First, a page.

Sympatex has aligned everything with this goal. Every minor decision by every member of the team is made with this goal in mind. Even though we’ve been around for more than three decades, with the realignment of our corporate goal, it feels like a start-up environment – but one with more than 30 years of experience.
One thing we nevertheless forgot along the way – even though it’s something that nearly every magazine is covering at the moment – is the topic of “mindfulness”. In the process of concentrating so hard on this goal, on the research and development of sustainable functional textiles, on new partnerships and investments in recycling technologies, we forgot that we’re people, and a team. It’s no wonder that things started to boil under the surface. And as soon as it became clear to us that a good goal needs a good team, that’s when HELMUT came into the picture.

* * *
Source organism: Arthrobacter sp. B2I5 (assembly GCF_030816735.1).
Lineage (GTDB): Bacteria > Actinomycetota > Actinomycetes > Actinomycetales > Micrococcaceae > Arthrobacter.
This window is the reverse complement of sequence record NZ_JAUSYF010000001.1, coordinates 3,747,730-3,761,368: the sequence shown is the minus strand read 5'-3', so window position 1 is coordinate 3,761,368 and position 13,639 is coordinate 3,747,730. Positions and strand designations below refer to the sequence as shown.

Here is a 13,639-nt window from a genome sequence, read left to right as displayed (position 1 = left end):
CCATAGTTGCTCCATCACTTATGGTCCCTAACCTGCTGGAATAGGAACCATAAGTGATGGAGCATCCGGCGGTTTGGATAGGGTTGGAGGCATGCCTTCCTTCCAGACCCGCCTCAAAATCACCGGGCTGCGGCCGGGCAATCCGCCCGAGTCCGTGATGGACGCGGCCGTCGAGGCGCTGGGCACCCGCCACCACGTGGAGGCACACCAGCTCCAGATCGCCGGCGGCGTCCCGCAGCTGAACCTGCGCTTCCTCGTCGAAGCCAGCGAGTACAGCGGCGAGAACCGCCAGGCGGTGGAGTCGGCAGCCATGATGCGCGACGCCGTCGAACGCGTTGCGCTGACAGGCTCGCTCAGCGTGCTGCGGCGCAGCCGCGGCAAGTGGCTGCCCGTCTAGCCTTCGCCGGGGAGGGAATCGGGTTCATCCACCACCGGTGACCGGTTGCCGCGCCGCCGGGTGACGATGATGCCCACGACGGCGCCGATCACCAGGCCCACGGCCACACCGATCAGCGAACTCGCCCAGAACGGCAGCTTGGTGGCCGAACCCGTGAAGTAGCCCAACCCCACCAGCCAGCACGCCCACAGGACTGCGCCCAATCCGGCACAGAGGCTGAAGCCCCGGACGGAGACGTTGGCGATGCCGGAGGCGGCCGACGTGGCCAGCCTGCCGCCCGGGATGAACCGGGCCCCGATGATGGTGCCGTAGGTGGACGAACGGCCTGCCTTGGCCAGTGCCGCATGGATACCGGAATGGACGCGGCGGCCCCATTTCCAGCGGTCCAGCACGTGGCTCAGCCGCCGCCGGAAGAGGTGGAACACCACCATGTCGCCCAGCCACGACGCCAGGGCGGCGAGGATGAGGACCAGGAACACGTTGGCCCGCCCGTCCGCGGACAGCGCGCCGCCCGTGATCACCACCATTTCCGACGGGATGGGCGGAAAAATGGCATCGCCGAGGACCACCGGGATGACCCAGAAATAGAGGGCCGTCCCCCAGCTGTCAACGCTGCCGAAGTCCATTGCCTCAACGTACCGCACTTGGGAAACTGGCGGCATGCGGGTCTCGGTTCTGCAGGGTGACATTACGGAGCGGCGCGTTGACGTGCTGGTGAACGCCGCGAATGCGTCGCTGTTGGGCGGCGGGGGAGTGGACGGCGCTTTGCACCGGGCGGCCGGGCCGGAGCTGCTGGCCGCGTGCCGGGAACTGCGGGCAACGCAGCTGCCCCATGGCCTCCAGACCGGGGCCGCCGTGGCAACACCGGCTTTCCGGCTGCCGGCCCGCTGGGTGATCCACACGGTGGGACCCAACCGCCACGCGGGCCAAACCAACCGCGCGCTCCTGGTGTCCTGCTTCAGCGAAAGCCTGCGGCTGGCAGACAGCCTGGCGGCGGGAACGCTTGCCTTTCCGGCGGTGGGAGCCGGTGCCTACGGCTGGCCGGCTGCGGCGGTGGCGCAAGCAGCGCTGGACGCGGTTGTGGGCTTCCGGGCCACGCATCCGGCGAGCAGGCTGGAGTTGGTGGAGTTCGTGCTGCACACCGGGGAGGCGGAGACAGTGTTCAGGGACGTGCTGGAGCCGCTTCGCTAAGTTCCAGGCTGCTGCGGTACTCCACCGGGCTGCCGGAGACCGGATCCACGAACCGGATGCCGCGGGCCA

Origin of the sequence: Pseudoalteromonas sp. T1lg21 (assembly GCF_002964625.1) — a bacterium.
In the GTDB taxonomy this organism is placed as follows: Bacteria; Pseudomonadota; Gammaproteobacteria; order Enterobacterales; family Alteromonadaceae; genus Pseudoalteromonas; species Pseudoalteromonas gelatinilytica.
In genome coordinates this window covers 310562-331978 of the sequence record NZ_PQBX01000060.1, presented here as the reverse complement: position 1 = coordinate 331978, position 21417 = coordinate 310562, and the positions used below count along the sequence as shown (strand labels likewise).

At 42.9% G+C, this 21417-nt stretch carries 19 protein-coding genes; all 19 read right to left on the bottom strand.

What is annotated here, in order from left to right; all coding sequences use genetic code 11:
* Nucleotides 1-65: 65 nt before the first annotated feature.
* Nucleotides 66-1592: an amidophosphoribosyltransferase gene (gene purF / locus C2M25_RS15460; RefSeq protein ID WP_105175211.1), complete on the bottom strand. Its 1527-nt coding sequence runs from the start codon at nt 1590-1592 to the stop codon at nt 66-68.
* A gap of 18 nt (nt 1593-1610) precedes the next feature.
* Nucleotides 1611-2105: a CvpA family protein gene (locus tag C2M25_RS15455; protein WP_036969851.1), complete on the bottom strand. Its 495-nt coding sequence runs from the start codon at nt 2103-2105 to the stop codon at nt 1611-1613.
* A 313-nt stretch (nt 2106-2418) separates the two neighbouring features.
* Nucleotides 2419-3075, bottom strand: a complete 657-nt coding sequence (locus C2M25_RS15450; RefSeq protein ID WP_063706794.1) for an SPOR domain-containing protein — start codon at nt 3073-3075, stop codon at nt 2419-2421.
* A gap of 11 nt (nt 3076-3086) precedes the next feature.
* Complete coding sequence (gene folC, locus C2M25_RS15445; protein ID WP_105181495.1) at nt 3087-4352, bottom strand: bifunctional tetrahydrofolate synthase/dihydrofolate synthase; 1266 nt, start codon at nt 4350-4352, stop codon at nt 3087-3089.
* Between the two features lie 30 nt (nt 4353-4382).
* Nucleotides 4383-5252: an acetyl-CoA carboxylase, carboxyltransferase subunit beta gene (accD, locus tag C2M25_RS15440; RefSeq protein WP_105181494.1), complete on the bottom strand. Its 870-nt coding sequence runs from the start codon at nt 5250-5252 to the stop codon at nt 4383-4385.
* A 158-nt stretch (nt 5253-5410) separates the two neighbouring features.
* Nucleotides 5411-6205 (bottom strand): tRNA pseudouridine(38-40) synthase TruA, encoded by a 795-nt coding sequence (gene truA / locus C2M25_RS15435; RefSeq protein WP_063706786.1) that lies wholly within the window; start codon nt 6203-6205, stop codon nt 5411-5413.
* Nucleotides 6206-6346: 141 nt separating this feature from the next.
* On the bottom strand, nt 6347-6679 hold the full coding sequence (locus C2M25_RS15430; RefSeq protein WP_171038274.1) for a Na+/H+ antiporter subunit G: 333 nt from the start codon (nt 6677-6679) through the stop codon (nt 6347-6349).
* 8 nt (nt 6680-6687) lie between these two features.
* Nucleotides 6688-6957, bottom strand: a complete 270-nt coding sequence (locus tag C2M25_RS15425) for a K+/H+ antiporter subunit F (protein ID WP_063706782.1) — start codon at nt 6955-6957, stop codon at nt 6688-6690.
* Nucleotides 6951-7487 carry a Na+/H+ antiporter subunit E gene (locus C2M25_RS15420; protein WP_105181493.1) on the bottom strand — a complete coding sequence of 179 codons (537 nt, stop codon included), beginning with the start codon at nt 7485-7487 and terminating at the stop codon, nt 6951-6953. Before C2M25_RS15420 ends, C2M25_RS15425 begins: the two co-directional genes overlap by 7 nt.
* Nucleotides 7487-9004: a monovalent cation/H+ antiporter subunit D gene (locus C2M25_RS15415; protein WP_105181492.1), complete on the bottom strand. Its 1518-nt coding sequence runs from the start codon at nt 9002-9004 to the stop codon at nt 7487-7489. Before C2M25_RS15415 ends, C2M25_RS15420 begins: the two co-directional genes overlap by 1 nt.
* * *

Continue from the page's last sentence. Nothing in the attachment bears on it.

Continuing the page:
So we locked ourselves in our offices in Unterföhring for three days, and began to discuss, to brainstorm, and learn how to communicate in a non-hostile environment. We came up with lots of exciting ideas, which spurred the birth of HELMUT. One of the key learning processes during these three days was that each one of us is responsible for ensuring that HELMUT is successful. It also became readily apparent during these three days that in a company with such flat hierarchies like ours, changes and ideas are much more effective and easier to implement than in a large-company structure.
The birth of coffee roulette